conviction of inner inadequacy, were the underlying factors which rendered these patients excessively vulnerable to real or dreaded rejection. As
in these three girls, there are marked differences in the factors contributing
to the serious disturbance in personality development. No general description can be given about the background features, except that they all used
overeating and withdrawal from life in the face of overwhelming difficulties. The unfriendly social climate is only one of these difficulties, which a
plump adolescent with a fairly healthy mental attitude can face with
equanimity, and without becoming progressively fatter.More damaging are the individual attacks under which such youngsters
suffer. Often it is the parents who are vehement in demanding that an
adolescent, in particular a daughter, should be slim, and they will conduct
harsh campaigns against even mild degrees of plumpness. Invariably this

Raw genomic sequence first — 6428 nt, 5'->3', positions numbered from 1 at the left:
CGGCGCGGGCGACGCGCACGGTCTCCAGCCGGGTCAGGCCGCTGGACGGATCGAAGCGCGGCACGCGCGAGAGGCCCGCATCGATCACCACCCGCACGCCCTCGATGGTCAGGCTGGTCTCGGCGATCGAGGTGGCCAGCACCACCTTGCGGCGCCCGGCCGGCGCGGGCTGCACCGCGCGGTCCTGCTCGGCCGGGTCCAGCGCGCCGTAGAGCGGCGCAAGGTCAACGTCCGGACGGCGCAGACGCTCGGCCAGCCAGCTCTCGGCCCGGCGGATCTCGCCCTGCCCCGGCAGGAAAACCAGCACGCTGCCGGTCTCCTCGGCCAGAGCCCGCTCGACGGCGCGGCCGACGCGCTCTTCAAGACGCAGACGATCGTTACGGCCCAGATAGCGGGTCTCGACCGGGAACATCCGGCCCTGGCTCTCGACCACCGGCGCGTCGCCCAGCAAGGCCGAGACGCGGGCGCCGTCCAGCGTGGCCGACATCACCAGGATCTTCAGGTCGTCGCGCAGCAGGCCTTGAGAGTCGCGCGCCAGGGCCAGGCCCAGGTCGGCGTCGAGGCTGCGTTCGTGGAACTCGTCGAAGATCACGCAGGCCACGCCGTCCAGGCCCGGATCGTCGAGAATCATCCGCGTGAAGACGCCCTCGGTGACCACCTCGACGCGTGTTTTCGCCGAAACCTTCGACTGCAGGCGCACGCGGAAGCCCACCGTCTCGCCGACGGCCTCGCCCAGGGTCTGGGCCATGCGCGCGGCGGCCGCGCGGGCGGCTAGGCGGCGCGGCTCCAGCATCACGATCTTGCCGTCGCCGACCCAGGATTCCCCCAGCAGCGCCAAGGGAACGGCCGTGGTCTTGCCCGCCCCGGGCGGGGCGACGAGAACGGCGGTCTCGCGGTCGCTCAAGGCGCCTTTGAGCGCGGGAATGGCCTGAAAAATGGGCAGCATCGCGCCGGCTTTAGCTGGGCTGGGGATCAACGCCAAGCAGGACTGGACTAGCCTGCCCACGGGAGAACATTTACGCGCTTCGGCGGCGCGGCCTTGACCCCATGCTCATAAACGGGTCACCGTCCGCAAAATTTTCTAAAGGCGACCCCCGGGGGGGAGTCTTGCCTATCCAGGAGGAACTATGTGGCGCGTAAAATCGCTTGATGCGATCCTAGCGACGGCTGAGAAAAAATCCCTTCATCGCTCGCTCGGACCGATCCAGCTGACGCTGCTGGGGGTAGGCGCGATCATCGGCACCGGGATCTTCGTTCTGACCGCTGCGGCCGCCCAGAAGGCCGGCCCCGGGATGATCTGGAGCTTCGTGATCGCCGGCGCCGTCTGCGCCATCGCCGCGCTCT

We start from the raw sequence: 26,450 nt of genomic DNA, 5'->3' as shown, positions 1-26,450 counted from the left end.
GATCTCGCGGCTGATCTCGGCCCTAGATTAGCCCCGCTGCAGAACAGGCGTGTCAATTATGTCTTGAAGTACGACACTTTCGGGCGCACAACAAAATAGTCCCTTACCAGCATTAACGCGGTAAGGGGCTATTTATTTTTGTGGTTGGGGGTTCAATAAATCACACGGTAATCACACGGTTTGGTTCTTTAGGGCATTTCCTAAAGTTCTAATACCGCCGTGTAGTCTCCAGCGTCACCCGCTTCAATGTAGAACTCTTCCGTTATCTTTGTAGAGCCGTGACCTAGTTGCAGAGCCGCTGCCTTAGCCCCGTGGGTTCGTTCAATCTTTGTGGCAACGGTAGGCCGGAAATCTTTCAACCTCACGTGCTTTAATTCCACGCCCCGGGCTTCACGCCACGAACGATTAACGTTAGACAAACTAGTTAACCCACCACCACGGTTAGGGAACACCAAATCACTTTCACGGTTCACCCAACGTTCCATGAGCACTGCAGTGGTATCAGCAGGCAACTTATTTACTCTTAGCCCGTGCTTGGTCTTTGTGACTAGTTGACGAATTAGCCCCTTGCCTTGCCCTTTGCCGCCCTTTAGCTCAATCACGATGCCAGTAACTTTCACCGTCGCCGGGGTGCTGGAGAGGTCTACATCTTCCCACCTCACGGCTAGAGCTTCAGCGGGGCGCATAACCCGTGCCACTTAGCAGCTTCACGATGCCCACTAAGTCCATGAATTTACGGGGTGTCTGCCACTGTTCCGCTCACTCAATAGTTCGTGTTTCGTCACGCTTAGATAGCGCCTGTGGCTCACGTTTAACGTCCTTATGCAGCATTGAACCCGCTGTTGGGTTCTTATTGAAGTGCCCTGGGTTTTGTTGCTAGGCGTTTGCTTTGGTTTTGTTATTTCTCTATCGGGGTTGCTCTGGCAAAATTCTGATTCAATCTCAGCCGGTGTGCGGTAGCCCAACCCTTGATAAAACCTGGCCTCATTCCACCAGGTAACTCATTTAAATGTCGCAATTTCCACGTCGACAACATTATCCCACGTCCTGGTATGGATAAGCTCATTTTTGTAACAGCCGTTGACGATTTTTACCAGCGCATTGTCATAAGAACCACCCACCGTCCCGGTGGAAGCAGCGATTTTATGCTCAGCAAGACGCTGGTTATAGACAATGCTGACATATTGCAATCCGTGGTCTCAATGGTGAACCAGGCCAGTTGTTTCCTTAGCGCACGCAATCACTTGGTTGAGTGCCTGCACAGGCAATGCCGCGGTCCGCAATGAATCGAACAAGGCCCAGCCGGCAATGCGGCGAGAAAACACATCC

is a sign of disturbed relationships within the family, and youngsters having grown up under the influence of such pervasive discontent are ill-
prepared to meet the new demands of adolescence. Inability to control
their weight is only one aspect of the underlying immaturity and incompetence.Not uncommonly had physicians contributed to these difficulties. I
mentioned before that frequently serious amphetamine addiction had developed from thoughtless prescriptions. I observed repeatedly that when
one physician had outlined a reasonable treatment program, including
correction of the severe emotional disturbances of the whole family, there
was always another ready to promise a "get thin quickly" cure through a
"special" diet, glandular injections, or reducing pills. The prevailing medical approach fails to take sufficient notice of the extraordinarily close
interaction between physiological and psychological factors in obesity.
This works a particular hardship for adolescents who want to do something about their condition but who become perplexed by contradictory
advice, in particular by advice that contributes to the unbearable tension
from which they suffer instead of helping them to achieve a more meaningful of life.
Lidz, T., Adolescence, Chapter 10, pp. 298-361, in The Person, Basic Books, Inc., New York, 1968.|
Questia, a part of Gale, Cengage Learning. www.questia.com
Book title: Eating Disorders:Obesity, Anorexia Nervosa, and the Person Within.
Contributors: Hilde Bruch - Author.
Publisher: Basic Books.
Place of publication: New York.
Publication year: 1973.
Page number: 174.
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